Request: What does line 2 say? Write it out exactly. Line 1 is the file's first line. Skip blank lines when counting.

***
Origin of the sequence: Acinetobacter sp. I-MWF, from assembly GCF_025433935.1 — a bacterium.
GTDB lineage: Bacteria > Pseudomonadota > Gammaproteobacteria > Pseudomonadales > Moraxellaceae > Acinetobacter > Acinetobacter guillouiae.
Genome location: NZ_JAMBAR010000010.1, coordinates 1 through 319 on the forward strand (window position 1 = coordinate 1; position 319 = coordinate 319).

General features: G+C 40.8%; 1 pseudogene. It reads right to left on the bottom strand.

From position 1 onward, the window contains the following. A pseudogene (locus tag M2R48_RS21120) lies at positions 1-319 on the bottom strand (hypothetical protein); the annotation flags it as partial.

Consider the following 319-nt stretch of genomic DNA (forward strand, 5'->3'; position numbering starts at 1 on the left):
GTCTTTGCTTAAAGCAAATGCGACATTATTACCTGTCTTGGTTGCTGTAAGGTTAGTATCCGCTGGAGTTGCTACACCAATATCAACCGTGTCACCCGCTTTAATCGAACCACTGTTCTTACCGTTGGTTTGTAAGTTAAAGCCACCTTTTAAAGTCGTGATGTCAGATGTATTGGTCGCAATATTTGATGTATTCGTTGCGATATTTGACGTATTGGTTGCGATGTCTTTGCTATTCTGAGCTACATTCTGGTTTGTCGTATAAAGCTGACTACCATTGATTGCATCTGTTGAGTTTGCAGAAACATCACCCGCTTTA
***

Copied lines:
GTDB lineage: Bacteria > Pseudomonadota > Gammaproteobacteria > Pseudomonadales > Moraxellaceae > Acinetobacter > Acinetobacter guillouiae.